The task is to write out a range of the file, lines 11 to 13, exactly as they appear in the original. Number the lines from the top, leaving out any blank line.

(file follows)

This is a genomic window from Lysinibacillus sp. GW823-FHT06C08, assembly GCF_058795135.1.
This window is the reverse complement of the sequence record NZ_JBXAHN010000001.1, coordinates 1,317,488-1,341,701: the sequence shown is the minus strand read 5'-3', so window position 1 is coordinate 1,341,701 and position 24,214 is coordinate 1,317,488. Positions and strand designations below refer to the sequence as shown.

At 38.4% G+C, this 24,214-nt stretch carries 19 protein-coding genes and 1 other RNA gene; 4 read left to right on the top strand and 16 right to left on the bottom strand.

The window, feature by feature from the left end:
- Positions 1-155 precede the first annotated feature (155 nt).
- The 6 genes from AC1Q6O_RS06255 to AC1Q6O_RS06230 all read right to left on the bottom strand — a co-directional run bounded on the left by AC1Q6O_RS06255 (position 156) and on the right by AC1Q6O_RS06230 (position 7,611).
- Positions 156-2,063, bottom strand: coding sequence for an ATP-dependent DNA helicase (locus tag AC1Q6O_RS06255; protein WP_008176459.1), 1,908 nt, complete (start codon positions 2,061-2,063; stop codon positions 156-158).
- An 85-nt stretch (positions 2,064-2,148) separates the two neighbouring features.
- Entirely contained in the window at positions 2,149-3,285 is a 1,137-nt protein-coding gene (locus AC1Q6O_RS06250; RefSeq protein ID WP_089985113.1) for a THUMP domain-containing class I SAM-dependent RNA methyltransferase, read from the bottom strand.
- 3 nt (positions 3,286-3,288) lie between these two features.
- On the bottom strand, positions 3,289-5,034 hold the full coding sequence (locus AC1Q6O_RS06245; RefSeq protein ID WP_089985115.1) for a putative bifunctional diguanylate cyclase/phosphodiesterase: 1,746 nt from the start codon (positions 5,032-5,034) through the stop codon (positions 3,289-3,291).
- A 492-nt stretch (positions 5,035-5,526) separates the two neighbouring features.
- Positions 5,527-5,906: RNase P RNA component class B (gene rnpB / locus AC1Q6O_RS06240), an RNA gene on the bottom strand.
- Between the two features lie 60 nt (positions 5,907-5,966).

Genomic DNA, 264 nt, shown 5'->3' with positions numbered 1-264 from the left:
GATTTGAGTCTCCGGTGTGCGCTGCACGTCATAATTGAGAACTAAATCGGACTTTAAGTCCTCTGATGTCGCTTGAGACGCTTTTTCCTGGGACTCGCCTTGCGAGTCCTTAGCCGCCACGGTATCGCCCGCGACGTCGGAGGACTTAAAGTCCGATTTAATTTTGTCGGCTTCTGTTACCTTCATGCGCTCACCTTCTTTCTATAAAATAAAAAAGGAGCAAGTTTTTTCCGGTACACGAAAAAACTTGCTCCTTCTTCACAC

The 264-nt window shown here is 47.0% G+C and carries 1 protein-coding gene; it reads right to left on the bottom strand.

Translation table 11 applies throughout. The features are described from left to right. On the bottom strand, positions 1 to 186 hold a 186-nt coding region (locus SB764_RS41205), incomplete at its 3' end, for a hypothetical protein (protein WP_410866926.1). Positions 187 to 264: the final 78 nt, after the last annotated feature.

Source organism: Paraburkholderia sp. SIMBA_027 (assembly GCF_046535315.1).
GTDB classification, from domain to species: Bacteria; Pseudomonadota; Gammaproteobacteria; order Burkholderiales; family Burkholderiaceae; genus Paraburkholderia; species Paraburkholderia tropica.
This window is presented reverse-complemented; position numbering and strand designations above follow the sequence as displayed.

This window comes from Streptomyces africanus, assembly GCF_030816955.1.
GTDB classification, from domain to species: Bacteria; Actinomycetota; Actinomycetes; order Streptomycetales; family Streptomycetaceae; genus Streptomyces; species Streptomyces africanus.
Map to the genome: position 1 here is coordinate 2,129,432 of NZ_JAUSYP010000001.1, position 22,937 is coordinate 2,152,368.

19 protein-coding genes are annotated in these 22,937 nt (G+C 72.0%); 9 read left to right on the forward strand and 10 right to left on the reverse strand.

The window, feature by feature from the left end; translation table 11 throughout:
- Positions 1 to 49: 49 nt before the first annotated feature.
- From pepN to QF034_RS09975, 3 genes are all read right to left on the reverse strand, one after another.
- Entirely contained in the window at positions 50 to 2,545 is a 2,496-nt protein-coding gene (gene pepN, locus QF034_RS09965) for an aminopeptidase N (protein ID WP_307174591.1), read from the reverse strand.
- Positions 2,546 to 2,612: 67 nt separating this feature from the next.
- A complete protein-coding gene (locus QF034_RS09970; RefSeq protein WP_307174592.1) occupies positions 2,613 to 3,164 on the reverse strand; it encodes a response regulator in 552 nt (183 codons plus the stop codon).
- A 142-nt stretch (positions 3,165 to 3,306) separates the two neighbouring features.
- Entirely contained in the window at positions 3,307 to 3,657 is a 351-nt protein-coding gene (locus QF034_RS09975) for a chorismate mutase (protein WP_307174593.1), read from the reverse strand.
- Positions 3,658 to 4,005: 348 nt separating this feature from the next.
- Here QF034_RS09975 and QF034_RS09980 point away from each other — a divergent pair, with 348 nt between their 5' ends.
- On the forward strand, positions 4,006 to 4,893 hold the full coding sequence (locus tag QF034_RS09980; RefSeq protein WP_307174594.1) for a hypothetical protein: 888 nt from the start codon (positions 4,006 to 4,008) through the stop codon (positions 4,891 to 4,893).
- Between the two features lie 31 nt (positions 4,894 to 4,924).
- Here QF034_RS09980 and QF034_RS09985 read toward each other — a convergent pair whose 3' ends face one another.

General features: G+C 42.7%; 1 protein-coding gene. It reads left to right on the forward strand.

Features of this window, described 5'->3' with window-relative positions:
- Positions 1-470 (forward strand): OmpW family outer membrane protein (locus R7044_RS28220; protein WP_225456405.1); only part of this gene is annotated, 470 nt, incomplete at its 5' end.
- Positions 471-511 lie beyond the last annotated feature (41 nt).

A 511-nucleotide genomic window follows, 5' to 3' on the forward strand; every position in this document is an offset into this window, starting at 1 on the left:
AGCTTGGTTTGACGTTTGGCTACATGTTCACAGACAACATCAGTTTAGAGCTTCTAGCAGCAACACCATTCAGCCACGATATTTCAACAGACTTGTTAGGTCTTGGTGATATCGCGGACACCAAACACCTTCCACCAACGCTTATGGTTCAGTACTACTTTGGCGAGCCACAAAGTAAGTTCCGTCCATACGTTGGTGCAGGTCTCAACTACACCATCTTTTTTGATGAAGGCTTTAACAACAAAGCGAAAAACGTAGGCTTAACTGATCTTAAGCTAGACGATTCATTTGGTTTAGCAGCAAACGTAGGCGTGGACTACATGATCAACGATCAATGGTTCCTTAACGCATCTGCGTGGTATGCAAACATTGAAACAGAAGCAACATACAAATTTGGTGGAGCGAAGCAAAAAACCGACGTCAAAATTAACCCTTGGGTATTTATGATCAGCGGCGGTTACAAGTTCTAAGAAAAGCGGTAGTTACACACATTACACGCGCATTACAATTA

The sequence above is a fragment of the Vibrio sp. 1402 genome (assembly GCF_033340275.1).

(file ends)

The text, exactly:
- On the bottom strand, positions 3,289-5,034 hold the full coding sequence (locus AC1Q6O_RS06245; RefSeq protein ID WP_089985115.1) for a putative bifunctional diguanylate cyclase/phosphodiesterase: 1,746 nt from the start codon (positions 5,032-5,034) through the stop codon (positions 3,289-3,291).
- A 492-nt stretch (positions 5,035-5,526) separates the two neighbouring features.
- Positions 5,527-5,906: RNase P RNA component class B (gene rnpB / locus AC1Q6O_RS06240), an RNA gene on the bottom strand.